So, how can boards help their organizations tap into this potential? By working with their Chief Human Resources Officer (CHRO) or equivalent to build a bridge to younger employees. That means fostering relationships based on listening and two-way communication, together with shared purpose and value. Here are some suggested actions to take:
- Find ways to engage young professionals – not simply by listening, but by encouraging active participation in decision-making.
- Build the ability to make choices based on individual values and preferences into the employee value proposition. Emphasize the scope for collaboration, whether face-to-face or virtual, along with the availability of resources to support health and wellbeing.
- Challenge the organization to be transparent about its operations, including its ESG and DE&I efforts, and to address any misalignment between commitments and reality.
While CEOs are ultimately responsible for the organizational culture and people strategy, talent transformation is critically important and CEOs and their boards might consider elevating how the CHRO is supported to drive the necessary changes.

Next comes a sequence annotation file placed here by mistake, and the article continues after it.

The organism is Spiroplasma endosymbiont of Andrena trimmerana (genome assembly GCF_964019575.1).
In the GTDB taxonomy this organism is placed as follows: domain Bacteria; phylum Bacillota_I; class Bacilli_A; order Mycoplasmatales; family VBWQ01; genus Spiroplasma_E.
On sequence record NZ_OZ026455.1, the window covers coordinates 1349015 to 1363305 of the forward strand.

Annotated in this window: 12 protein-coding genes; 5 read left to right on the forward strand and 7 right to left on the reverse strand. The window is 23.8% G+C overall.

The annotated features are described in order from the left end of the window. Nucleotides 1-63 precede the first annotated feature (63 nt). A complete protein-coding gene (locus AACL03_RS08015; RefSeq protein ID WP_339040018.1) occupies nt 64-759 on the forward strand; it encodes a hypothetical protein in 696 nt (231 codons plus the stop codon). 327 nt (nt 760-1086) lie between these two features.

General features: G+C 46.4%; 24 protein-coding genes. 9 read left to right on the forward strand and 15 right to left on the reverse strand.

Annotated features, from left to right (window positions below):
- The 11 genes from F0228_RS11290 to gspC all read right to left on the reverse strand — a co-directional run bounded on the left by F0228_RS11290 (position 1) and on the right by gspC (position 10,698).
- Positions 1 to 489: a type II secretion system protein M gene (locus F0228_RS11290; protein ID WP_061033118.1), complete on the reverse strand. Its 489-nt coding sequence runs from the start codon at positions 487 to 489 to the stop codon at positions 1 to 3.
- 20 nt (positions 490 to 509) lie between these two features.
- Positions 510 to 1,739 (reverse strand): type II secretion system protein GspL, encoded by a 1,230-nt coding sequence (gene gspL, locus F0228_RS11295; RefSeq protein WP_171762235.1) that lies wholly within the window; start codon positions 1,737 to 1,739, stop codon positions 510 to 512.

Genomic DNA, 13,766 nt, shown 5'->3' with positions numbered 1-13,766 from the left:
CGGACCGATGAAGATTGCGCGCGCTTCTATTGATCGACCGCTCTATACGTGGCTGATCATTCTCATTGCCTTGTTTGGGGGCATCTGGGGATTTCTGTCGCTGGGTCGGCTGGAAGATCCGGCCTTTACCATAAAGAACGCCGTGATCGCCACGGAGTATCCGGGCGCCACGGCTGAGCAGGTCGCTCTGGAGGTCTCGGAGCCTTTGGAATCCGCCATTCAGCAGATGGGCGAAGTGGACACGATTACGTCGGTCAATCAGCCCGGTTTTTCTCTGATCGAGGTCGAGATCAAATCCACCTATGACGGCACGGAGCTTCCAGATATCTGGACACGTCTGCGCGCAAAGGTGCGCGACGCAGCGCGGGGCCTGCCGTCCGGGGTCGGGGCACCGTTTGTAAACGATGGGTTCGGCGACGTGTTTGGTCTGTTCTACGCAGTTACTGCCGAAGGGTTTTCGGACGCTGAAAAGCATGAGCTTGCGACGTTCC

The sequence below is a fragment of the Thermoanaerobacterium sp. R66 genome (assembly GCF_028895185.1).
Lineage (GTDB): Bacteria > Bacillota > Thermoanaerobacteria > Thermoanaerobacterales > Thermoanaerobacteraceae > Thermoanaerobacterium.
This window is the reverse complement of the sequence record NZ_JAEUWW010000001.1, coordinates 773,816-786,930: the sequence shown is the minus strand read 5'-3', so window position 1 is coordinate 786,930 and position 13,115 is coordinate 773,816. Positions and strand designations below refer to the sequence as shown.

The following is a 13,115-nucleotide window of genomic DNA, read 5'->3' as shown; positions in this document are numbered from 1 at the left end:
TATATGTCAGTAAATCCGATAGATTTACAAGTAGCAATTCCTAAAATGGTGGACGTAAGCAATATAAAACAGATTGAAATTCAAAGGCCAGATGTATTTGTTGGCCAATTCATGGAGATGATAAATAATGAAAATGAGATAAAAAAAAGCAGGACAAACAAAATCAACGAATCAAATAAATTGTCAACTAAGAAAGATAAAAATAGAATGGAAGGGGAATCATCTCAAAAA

As Gen Z will make up 27% of the workforce by 2025, employers have a lot riding on this cohort actively contributing to the organization’s future success.
2. Tailor the employee experience for long-term success
Successfully attracting, engaging and retaining talent is about paying attention to the right signals, then acting on them to make change happen.
For boards, this means having a process for tracking external trends and their impact on talent. Inviting external experts, such as behavioral psychologists or anthropologists, to the board is one way to do this.
Collaborating to develop an employee value proposition that meets the needs and wants of a multi-generational workforce is also key. This should reflect diversity in the broadest sense: of choice and opportunity, and the application of skills, as well as demographic diversity and inclusion. As Shyam Gidumal, Board Director at RenaissanceRe, says in our Board Imperative Series film: “Successful organizations are going to adjust to make people feel special, individually, when they come into work.”